PRAXIS Resource Repository

Search our extensive library of COPD care and readmissions reduction resources, including best practices, research articles, educational materials and toolkits.

NIH survey identifies barriers to effective patient-provider dialogue about COPD

Resource Type: Articles

This NIH News Release summarizes the results of a National Heart, Lung, and Blood Institute (NHLBI) study on COPD patient-provider communications. Of positive note is the finding that more patients are now talking to health care providers about COPD symptoms. In smokers, this is particularly evident; while only 42 percent of smokers reported discussing it with a provider in 2009, that number rose to 67 percent just four years later.

NIH also highlights important gaps in provider-patient communication. While 82 percent of symptomatic smokers were asked by a provider about their smoking history, only 37 percent of former smokers were prompted for this information. Only 18 percent of symptomatic respondents recalled their provider discussing COPD. Implications for prompt diagnosis are briefly discussed.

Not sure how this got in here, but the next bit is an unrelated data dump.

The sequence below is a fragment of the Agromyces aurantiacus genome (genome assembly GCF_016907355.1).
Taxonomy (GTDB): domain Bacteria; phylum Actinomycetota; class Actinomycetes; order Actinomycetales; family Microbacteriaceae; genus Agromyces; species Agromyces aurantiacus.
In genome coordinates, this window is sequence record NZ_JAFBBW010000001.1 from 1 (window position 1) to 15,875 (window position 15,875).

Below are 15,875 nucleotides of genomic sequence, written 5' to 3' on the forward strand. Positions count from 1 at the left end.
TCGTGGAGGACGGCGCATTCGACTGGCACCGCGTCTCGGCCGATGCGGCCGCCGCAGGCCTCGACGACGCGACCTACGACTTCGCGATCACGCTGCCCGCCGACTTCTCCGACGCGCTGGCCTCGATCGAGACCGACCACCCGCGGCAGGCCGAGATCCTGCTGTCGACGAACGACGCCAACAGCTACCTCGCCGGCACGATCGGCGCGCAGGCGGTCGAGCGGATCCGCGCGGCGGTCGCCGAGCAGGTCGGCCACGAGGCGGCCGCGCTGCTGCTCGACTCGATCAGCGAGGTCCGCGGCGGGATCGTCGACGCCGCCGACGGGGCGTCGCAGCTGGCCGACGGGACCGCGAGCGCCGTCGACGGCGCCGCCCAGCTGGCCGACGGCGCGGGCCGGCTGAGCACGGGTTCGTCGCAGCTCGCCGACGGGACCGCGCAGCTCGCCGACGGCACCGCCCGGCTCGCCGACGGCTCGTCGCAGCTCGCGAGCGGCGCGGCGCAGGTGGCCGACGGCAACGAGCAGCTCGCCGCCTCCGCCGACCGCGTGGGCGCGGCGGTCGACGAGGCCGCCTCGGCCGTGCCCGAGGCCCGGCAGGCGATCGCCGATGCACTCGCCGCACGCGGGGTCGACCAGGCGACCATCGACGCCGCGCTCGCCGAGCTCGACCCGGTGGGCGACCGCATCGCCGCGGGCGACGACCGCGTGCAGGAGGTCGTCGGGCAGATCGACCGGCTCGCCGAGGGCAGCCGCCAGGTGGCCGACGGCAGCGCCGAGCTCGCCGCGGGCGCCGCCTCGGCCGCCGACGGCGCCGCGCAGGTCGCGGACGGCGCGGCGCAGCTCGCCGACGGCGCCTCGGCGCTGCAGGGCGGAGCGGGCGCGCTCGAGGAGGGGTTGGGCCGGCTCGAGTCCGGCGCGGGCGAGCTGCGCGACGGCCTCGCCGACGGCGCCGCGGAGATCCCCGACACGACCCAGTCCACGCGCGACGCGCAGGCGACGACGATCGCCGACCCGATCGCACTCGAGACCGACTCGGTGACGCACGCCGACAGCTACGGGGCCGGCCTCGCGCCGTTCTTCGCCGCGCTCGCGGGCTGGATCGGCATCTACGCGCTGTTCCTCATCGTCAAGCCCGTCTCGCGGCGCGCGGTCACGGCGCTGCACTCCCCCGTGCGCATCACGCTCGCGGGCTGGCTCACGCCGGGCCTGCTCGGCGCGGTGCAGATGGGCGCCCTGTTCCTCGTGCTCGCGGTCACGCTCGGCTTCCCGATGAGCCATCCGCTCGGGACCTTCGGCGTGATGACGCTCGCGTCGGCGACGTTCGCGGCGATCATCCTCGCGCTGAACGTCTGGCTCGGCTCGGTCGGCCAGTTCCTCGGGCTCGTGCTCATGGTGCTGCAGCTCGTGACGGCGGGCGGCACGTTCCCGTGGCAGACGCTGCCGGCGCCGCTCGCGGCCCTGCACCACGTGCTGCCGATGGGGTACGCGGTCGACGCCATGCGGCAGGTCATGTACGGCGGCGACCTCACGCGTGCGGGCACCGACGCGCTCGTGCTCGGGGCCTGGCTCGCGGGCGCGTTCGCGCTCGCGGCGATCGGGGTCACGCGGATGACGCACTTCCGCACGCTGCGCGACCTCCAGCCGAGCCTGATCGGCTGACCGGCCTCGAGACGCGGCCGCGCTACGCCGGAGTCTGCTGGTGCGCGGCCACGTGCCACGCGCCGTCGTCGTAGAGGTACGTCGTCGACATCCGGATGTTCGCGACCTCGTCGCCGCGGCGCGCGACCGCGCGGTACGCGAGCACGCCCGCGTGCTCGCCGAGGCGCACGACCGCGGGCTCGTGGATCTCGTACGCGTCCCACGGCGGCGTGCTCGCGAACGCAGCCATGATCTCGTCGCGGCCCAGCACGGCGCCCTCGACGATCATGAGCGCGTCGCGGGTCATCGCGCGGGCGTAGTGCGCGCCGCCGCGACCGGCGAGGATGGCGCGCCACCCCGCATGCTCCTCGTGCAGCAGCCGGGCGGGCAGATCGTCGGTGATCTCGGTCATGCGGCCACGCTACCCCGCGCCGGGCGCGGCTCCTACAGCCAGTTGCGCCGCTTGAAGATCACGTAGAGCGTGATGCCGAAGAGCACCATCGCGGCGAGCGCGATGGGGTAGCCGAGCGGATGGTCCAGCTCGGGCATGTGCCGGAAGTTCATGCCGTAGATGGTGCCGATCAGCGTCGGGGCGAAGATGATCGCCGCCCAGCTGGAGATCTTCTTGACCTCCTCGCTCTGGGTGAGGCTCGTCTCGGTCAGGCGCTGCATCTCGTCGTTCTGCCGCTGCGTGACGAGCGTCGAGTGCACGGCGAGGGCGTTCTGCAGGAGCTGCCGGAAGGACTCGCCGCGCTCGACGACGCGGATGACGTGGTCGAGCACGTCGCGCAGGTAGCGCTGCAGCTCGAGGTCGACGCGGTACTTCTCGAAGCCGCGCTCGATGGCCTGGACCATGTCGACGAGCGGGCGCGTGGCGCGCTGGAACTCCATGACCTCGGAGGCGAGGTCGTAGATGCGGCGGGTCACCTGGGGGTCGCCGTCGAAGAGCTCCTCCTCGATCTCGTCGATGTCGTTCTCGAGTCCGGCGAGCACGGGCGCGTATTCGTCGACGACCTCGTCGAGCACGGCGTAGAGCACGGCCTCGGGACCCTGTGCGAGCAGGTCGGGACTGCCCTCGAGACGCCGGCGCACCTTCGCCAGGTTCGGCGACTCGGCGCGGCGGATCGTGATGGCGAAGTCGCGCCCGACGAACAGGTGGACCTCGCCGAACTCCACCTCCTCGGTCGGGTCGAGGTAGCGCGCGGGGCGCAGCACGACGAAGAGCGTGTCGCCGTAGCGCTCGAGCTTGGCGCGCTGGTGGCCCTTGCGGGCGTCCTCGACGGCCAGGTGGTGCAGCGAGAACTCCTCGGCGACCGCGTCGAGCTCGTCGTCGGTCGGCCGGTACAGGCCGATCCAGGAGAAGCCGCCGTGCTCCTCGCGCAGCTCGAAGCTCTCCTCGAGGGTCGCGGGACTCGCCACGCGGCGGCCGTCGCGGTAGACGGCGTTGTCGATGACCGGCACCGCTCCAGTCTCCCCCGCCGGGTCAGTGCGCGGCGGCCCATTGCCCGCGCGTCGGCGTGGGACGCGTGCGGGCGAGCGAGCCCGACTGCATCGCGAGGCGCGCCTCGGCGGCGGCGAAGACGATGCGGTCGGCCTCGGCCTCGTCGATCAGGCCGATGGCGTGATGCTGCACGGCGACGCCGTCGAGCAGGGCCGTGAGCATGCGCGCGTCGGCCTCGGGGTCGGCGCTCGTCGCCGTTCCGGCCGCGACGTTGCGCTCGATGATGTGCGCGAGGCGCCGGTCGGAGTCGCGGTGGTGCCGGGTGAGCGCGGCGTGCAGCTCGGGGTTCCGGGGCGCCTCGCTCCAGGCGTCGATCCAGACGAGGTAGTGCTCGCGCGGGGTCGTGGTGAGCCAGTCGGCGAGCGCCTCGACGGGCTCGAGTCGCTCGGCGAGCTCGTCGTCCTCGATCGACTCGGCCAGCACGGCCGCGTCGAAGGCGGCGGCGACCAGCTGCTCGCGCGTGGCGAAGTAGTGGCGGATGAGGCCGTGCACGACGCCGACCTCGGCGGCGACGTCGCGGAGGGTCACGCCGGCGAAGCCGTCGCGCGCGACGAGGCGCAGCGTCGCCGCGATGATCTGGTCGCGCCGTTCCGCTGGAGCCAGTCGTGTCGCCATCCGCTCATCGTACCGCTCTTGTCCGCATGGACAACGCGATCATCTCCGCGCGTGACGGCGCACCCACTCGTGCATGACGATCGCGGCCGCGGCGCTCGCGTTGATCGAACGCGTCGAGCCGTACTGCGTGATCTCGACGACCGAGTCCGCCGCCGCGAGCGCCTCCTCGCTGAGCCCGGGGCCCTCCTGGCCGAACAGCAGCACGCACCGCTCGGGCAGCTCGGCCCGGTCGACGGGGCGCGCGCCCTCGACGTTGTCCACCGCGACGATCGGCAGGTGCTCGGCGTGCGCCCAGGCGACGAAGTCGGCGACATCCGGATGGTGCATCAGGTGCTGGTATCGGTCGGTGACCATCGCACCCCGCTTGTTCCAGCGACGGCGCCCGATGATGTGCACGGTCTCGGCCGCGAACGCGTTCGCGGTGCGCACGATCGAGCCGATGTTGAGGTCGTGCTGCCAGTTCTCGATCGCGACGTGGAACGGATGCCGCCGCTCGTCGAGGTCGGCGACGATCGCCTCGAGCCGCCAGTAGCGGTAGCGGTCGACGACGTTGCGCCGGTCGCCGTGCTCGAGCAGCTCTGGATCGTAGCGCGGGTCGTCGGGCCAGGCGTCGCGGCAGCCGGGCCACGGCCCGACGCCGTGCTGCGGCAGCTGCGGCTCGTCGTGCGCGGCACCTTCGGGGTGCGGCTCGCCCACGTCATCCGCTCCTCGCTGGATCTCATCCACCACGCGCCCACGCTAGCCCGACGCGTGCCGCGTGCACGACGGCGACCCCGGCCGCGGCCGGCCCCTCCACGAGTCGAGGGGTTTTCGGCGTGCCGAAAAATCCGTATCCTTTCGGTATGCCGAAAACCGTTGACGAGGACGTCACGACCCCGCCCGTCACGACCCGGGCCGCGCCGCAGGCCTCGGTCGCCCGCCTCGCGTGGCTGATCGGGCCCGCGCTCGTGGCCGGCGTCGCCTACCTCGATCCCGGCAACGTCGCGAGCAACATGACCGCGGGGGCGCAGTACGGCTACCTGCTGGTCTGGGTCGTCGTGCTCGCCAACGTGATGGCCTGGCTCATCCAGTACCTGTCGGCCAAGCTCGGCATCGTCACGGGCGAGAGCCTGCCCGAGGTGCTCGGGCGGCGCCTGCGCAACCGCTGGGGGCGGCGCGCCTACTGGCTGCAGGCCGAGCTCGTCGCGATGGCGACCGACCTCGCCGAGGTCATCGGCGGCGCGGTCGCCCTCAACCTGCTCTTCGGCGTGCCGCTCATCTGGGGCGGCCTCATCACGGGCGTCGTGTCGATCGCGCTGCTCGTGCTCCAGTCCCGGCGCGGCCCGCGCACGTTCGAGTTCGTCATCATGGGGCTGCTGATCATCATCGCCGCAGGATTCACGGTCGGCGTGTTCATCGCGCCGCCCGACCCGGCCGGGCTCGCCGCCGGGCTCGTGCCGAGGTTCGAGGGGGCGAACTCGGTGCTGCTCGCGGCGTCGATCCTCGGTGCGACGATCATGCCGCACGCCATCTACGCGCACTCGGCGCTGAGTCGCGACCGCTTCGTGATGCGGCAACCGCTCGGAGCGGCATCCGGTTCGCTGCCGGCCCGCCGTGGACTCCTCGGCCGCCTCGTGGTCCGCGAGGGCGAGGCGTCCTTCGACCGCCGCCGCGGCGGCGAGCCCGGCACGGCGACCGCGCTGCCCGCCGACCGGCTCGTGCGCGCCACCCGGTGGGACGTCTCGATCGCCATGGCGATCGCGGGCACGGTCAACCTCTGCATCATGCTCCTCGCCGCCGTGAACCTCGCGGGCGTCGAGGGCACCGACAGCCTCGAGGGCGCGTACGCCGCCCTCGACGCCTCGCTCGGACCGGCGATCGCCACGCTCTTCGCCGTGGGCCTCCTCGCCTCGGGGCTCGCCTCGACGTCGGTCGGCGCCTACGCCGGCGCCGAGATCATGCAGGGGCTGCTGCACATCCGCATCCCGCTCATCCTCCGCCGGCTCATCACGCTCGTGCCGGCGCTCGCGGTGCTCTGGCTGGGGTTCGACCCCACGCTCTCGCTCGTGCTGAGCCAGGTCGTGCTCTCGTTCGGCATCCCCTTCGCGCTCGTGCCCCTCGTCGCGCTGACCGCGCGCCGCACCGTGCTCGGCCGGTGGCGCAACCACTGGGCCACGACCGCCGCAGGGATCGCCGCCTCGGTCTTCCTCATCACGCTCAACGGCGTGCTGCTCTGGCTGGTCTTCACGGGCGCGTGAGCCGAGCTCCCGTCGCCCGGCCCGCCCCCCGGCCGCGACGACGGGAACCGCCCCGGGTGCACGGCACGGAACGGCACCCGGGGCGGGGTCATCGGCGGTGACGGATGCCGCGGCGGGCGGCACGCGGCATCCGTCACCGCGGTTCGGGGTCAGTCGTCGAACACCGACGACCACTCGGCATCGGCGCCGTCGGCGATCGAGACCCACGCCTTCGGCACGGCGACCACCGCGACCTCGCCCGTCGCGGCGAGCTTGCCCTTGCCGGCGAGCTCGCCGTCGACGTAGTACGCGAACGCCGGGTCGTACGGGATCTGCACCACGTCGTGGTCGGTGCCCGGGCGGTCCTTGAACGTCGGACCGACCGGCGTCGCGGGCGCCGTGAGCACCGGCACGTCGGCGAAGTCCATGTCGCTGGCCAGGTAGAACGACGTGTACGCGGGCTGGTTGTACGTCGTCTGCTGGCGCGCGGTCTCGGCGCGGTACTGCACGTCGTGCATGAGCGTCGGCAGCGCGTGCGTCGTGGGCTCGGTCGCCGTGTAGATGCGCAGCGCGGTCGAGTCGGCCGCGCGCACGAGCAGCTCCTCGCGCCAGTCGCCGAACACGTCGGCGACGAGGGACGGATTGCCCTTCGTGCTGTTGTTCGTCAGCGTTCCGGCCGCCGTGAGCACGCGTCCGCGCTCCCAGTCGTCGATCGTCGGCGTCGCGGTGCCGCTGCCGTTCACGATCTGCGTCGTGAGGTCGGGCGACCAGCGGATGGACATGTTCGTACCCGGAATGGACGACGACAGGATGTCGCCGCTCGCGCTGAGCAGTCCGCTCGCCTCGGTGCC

View Resource

NIH survey identifies barriers to effective patient-provider dialogue about COPD. NIH web site. Published November 15, 2013. Accessed March 13, 2020.

diagnosis patient education patient experience prevention


You need to login to comment.
  • I had an appointment today with my PCP - she knows I'm active with the COPDF and the ALA and told me that she has learned a lot from me about COPD - we talked about the importance of her having a good dialogue with her patients (no matter what their disease happens to be). It's too bad that all physicians aren't as easy to talk with as she is - or that they don't encourage an open dialogue with their patients. I know it's got to be difficult with having to see so many patients in a day, but she manages to do it. I'm very fortunate.
    • It sounds like you have a great relationship with your PCP -- that makes me so happy for you, Karen. I'm hoping the more we encourage dialogue from our (the patient) end -- like you said, no matter the disease -- the more providers will come to expect that this back and forth style of communication as the new normal. I am encouraged by the fact that medical education has started to take into account both the science and art of doctoring well, including patient communication and education.